As a teacher adapts lessons by introducing new technology to the classroom, planning decisions are guided by the teacher’s emerging TPACK. Teachers develop their TPACK as they acquire the skills and experience to make thoughtful decisions about the appropriate integration of technology in their teaching. This framework is helpful in understanding how teachers’ knowledge about digital technology impacts their ability to integrate it effectively and exercise teacher leadership. Significantly, TPACK is situated knowledge that exists in relationship with a teacher’s knowledge of specific pedagogies and content being taught. Knowledge of effective teaching emerges from the integration of what the teacher knows about technology, good pedagogy and the course content.
The TPACK framework suggests ways for both teachers and school leaders to encourage technology integration in a manner that ensures the focus is kept on actualizing educational goals, not increasing technology consumption. As teachers plan their lessons, the question they must ask themselves is not how they might increase the amount of time students spend using technology, but how can the technology help achieve learning outcomes. For example, a science teacher might develop ways that students can use the camera and microphone on an iPad to record data and observations from classroom experiments.
Teachers must keep up-to-date with innovations in technology because they are the ones best qualified to assess how any change might impact teaching and learning. Teachers can use digital technology to encourage critical thinking, collaboration and student empowerment in their classroom. For this to occur, it is far more important for thoughtful teachers to apply their emerging TPACK when making teaching decisions than to be able to download the latest app.
There is no shortage of free digital resources readily available to teachers, but the impact of each resource is dependent on the manner in which the teacher uses it in the classroom. A website with tremendous potential is IWitness, a tool for accessing the USC Shoah Foundation video archive of Holocaust survivor testimony. With well indexed video of over 1,200 testimonies, this website has the potential to transform Holocaust education, especially at a time when there are fewer and fewer Holocaust survivors still able to actually visit classrooms. The site allows students to view clips of the lengthy testimonies and search the clips by topic. Students can edit the footage to create short videos to show their classmates. In the right context, this can be a powerful educative experience for students. Yet the impact of IWitness is dependent on the ability of a teacher to apply his or her TPACK to develop lessons that are pedagogically sound. The teacher needs to be able to integrate knowledge of Holocaust education with an understanding of how students learn when viewing and editing film.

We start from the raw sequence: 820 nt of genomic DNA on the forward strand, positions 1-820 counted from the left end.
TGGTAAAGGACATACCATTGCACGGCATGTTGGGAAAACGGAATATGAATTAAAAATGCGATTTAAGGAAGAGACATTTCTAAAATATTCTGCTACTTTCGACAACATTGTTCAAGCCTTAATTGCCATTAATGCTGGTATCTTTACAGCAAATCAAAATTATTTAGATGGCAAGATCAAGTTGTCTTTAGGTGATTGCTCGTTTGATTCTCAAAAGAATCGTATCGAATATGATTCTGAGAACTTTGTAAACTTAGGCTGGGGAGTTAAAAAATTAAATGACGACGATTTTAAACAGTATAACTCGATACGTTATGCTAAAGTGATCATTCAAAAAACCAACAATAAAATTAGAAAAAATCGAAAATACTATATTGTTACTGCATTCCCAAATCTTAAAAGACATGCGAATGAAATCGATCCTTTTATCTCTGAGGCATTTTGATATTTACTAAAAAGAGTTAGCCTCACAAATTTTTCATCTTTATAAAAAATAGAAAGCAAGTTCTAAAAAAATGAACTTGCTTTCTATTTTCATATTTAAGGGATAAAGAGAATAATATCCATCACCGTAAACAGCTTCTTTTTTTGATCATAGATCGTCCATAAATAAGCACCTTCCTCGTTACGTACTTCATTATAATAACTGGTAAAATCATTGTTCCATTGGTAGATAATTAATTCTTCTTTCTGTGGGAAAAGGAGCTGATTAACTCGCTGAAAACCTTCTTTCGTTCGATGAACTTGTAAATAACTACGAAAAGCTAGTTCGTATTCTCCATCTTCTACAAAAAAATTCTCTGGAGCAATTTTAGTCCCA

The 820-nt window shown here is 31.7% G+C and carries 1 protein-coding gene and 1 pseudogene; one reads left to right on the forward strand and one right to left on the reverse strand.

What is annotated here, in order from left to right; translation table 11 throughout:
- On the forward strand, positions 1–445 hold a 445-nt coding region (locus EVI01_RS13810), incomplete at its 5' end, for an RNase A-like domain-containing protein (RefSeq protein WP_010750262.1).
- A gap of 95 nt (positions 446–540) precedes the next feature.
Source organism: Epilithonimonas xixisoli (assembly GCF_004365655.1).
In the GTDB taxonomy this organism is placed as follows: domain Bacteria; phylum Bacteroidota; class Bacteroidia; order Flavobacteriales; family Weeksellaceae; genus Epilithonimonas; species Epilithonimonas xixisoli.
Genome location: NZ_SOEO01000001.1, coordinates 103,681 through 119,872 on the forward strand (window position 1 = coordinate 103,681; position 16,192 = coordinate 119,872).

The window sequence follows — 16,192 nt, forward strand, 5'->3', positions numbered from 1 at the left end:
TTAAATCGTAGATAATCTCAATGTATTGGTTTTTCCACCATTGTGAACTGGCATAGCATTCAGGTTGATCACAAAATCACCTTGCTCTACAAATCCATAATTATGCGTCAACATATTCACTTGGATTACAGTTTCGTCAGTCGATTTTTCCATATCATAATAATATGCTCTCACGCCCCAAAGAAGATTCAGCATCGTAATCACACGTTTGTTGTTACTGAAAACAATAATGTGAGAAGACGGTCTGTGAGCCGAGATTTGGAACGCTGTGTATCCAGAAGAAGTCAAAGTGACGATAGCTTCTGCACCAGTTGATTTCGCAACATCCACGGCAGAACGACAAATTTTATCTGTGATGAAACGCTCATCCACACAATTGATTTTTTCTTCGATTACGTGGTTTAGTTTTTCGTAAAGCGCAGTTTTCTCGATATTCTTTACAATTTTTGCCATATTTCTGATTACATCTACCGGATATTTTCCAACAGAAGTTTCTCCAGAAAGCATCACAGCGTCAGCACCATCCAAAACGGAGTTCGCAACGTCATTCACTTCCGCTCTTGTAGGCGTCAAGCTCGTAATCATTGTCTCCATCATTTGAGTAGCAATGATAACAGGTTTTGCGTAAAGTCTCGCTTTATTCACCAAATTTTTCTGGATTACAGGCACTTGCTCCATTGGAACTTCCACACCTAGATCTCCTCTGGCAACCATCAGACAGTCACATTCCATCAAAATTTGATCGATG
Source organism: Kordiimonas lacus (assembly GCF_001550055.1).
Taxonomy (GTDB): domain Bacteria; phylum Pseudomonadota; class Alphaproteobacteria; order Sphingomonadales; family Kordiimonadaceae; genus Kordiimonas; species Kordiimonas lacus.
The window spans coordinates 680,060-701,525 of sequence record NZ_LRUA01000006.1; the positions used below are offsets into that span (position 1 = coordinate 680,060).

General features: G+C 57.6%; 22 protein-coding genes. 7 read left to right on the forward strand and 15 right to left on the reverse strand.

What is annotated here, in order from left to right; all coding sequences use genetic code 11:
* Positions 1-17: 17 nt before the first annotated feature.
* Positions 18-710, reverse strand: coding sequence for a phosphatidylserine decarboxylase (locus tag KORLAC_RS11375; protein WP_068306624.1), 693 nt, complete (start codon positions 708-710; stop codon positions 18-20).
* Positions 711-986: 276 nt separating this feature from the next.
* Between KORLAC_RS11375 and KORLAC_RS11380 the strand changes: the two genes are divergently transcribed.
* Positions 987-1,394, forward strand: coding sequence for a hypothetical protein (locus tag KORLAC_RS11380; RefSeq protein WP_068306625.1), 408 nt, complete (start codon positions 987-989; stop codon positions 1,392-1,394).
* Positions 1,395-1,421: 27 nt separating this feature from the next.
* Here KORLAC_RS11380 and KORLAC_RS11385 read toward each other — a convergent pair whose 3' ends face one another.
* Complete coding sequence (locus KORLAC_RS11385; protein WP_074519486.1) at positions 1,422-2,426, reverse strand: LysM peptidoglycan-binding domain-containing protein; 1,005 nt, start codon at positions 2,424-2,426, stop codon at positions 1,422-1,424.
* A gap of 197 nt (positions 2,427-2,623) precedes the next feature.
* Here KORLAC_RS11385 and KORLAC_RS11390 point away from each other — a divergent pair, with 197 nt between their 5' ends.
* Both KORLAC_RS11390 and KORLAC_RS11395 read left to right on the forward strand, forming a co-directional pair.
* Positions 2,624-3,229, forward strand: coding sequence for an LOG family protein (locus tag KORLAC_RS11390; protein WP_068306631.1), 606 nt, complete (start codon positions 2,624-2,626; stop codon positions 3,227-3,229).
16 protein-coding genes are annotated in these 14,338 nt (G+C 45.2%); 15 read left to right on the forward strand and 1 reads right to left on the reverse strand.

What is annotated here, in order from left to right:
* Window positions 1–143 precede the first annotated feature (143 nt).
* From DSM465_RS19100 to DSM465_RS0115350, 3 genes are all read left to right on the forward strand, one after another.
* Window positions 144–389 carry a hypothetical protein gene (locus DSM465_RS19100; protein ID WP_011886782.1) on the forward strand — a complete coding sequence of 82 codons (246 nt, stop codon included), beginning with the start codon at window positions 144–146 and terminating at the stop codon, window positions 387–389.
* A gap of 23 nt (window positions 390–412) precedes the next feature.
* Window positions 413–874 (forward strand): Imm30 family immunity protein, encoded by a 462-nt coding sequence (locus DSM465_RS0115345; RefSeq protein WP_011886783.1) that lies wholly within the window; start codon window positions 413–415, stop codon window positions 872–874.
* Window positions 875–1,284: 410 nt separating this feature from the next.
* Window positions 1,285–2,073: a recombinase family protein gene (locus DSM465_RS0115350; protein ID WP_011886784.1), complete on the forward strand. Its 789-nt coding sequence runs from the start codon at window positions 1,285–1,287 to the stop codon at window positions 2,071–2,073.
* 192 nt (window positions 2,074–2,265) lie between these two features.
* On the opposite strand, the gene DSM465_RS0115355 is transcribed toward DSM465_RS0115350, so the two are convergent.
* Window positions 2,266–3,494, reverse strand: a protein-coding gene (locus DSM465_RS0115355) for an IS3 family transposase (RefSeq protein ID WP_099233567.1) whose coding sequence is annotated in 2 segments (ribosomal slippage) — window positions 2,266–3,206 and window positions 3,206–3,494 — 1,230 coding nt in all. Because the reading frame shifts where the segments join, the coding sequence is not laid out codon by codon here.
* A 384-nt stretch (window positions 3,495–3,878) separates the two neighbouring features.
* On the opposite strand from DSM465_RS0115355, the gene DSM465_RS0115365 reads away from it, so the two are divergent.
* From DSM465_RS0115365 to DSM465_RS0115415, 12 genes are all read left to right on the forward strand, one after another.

The concept of TPACK must also be applied to develop pedagogy for teacher professional development. Through hands-on learning experiences, veteran and novice teachers alike can participate in meaningful professional development that has the purpose to improve each teacher’s TPACK. The days of bringing in outside experts to lecture to a roomful of busy teachers are over. Professional development opportunities for teachers should expose them to examples of innovative teaching with technology and then allow for reflective talk with partners on how the examples could be adapted, or not, to their teaching practice. In this manner, each teacher will be able to connect the three elements of teacher knowledge that integrate in the creation of TPACK. School resources are more effective when allocated towards professional development than purchasing apps or SMARTboards.
It is vital that we don’t forget teachers when talking about teaching with technology. Although digitally empowered students take more ownership for their learning, and knowledge is no longer centralized in a person at the front of the class, the role of the teacher continues to be an essential component to effective teaching and learning. TPACK is a valuable conceptual framework to guide technology integration, ensuring that the role of the teacher is not forgotten.